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That said, I like Vinino. The place has a lively energy and a top-notch serving staff. During my lunch visit, that included the cheery Bruno, who patiently put up with Kelly's numerous food issues (he hates garlic, onions and God only knows what else) and directed him to the dishes that wouldn't offend his sensibilities. Kelly's superb tomato-and-fennel soup and grilled panini sandwich were part of a $9 "lunch flight" that combined a cup of soup, a Caesar salad, and the choice of a half-panini or a half-pizza.
Richard opted for the giardino sandwich stuffed with olives, goat cheese, peppers and mushrooms, and a cup of that day's soup, a soothing beef-and-barley brew.
Because I don't believe in half of anything, I went for a full panini — the Margherita version, with tomato, mozzarella and an oregano-tomato jam. "It's kind of sweet," Bruno warned.
"I like sweet," I told him. And I liked the pesto aïoli sauce, for dipping the crispy pommes frites even better.
Though the food isn't as rewarding as at Lidia's, just nine blocks south, or as lustily hearty as at Mike Garozzo's place, eight blocks to the north, three of my fussiest friends agreed that executive chef Jeff Heyde and consulting chef Marshall Roth have created an appealing assortment of bocconcini, salads, soups and pizza. When Ned, Carmen, Sarah and I went to Vinino for dinner (we paid for valet parking, and it was worth it), we didn't order any of the baked pastas because the less-traditional choices sounded a lot more enticing.
Ned worried that the place had delusions of Lidia's when our server brought out a glass tray containing a mound of hummus, a puddle of olive oil and an olive tapenade and another waiter plunked down a tiny wooden box packed with slices of "artisanal bread." It's a variation on the opening act at Lidia's, but the tapenade was addictive, and imitation is the best kind of flattery, right?
We were impressed with the grilled calamari, served cold and tossed in an arugula pesto that needed a little more kick — something like the punch delivered by "angry" prawns chilled in a fiery peppery oil, mint and dill.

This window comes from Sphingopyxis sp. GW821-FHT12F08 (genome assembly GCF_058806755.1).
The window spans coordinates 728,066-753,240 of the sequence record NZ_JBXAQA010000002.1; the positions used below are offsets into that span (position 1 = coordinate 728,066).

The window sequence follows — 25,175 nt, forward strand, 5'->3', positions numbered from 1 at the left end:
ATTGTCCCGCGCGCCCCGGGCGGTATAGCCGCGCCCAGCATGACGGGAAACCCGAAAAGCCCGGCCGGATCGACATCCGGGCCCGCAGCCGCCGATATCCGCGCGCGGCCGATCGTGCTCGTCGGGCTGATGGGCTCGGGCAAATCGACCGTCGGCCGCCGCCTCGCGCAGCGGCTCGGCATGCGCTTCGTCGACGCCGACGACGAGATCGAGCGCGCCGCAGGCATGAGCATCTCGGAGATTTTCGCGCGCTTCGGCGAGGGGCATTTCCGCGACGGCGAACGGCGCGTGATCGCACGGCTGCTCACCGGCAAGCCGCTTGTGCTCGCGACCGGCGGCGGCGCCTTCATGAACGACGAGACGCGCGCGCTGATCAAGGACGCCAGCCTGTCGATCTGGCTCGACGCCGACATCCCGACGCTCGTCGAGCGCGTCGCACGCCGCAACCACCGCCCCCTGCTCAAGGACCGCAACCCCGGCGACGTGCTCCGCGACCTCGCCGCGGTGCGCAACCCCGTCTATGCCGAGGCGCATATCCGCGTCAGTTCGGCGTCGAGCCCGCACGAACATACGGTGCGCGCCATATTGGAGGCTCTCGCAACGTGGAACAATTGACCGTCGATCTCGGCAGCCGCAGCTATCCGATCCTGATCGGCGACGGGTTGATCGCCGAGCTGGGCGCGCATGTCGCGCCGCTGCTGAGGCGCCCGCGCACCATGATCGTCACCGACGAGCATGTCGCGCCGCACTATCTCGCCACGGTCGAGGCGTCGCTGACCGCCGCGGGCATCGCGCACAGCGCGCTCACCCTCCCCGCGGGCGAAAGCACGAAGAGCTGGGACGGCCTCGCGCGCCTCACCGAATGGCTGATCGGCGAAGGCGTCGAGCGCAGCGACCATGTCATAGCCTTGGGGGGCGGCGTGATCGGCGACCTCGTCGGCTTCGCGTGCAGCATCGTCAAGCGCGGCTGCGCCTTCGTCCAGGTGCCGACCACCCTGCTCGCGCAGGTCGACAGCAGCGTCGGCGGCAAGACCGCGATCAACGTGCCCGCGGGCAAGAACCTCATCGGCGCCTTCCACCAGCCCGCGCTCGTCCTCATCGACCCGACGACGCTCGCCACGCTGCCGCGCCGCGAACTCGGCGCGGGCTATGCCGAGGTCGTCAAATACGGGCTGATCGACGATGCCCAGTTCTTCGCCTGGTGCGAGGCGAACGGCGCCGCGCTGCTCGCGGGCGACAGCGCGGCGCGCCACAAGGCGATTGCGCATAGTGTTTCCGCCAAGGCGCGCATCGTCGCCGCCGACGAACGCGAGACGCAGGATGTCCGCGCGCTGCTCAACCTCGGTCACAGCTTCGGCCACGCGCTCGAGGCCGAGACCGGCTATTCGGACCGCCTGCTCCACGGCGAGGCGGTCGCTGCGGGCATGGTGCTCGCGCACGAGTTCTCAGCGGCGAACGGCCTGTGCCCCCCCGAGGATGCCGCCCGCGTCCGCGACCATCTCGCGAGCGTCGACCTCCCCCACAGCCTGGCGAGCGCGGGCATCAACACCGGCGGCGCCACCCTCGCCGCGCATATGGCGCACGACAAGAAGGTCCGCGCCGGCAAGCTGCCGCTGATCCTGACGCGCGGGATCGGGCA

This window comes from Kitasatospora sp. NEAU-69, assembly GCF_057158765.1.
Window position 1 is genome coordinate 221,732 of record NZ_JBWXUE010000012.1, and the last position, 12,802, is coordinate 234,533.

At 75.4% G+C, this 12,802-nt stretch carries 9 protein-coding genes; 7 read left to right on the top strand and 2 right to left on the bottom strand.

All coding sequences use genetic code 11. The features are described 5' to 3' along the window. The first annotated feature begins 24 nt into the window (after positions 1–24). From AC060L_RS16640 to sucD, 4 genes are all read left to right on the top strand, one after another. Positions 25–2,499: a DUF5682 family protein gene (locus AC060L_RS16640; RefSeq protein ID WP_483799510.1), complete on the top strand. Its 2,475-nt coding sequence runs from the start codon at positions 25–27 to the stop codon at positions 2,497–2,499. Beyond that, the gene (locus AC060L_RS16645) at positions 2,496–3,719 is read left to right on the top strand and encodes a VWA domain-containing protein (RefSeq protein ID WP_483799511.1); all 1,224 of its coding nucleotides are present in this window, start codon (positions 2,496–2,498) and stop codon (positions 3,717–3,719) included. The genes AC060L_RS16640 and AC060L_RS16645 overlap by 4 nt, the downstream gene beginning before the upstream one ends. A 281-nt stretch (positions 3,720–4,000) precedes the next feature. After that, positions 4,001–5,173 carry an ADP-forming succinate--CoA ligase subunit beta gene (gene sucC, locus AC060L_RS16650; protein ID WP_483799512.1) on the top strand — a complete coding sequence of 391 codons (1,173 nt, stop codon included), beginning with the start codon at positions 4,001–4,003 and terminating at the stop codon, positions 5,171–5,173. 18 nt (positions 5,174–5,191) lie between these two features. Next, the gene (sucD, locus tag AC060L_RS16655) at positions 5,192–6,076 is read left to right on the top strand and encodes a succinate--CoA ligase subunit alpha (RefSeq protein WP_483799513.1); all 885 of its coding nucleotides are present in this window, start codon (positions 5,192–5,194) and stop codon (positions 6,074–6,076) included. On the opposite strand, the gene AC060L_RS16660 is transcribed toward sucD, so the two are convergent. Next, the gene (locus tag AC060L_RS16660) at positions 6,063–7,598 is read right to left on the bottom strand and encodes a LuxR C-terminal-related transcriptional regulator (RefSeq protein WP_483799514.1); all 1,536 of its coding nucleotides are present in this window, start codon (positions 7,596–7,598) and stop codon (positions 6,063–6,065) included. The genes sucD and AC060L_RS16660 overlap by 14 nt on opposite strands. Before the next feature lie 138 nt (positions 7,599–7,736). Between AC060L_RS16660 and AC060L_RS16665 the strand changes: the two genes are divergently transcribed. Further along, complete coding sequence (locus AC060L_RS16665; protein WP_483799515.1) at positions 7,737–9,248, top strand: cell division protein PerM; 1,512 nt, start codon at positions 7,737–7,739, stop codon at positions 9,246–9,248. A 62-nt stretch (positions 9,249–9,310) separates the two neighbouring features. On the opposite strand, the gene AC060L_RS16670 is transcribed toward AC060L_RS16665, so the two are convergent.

"The herbs are really, really fresh," said Carmen, who nearly fought with me over the last slice of excellent tuna crudo — raw fish seasoned with sea salt, shaved fennel and grilled orange.
We'd also composed a bruschetta, which is a build-your-own affair here. Ours worked well: focaccia crisps slathered with goat cheese, artichoke, chopped tomatoes and basil. And I loved the Vinino take on a Caprese salad: a hollowed-out fresh tomato stuffed with milky mozzarella.
We shared a few other salads. The pickled-beet number with pine nuts, warm goat cheese and spicy arugula, splashed with a sassy shallot vinaigrette, was the most elegant use of the lowly beet I'd ever seen. I wasn't so crazy for the hunk of romaine presented "Caesar style," which was too clever for its own good.
The pizza, however, was lovely, with papery crusts and imaginative toppings. I fell in love with the one scattered with tissue-thin slices of salty pink prosciutto, amber-roasted pears and goat cheese — it was a truly sensual spin on a traditional dish.
For dessert, we shared a satiny panna cotta, served in a martini glass with a squiggle of golden spun sugar, and a very stylish tiramisu.
Looking around the room, Carmen sniffed that the place was "very corporate."